Another great post by Salvador Herrando-Pérez.
Through each new species, evolution assembles a unique combination of genes. Ever since living forms have populated our planet (> 3 billion years), the number of combinations is incalculable. That is why evolution resembles a cocktail shaker. Contemporaneous biogeographers look for order in that shaker to explain the history of life, as much as historians look for monarchs and revolutions in a library to explain the history of humanity.
The ethnic diversity of our suburb, village or city obeys factors of different temporal extent. Recent factors such as wealth, politics (war, segregation), culture (tradition, religion), and technology (airplanes, bridges, tunnels) determine racial migration, mixing and extinction. On the other hand, pre-historical factors express the expansion of the earliest hominids from Africa to the other continents – what makes a bantu ‘bantu’, or an inuit ‘inuit’.
Present ecological conditions and the macro-evolutionary past stock the elements by which biogeography attempts to understand the mechanisms shaping the spatial distribution of species, e.g., why kangaroos are restricted to Oceania, or why you could believe you were in Spain while strolling through a Greek forest.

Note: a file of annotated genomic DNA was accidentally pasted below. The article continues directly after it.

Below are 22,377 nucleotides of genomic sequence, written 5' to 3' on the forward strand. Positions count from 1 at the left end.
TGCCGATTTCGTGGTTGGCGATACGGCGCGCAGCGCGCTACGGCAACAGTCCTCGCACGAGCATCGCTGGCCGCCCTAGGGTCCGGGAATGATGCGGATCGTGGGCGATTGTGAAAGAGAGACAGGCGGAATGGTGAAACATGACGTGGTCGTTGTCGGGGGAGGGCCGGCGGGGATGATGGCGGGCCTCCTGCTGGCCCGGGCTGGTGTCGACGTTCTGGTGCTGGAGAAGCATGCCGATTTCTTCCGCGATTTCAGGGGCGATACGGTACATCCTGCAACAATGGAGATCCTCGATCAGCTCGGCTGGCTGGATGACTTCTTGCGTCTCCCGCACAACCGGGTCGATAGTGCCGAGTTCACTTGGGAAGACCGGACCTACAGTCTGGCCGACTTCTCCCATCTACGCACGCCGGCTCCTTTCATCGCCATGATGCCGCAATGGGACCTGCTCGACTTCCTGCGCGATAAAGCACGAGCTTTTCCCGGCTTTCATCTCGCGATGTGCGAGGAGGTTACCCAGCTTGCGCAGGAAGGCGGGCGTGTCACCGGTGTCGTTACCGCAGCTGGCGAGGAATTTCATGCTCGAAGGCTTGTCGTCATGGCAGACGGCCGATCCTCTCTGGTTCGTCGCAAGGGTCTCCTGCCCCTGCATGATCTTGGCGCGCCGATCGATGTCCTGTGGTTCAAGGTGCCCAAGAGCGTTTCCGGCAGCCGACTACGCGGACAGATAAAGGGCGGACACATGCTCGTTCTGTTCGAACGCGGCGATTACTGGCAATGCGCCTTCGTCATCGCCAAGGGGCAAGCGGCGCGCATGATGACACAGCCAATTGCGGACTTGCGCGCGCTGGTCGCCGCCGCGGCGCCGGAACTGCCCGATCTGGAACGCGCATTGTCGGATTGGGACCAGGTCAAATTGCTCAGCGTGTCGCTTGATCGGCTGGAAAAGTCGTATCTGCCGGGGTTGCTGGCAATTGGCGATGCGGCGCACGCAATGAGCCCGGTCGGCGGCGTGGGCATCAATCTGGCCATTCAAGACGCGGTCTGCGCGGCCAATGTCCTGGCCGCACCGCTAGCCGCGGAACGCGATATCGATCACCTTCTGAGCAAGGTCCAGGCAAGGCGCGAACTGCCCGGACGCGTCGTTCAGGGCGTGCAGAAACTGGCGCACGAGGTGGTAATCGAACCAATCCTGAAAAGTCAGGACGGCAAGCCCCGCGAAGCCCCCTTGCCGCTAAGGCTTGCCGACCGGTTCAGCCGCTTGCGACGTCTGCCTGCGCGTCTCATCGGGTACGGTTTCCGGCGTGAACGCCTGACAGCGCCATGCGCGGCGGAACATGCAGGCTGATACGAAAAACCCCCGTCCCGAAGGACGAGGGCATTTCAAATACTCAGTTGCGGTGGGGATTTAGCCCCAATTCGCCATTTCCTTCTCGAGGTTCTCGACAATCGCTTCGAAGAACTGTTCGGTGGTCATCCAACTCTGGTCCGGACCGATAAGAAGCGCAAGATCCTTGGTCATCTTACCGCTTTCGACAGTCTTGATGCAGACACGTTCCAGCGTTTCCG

Along those lines, Magnus Popp and colleagues1 have recently examined the biogeography of crowberries [Ericales], a group of dwarf shrubs whose dispersal relies on fruit-eating animals. Crowberries show a curious bipolar distribution2 with a complex of species occurring along the subarctic ranges of America and Eurasia, and one single species (the red crowberry Empetrum rubrum) endemic to the southern-most region of the Andes to Tierra del Fuego and several Atlantic islands nearby3. By means of a molecular clock, the Norwegian team led by Popp has established that the red crowberry has existed as a genetically distinct species from the end of the Pliocene, and potentially evolved from the black crowberry (E. nigrum) in north-western America1 (see Figure below).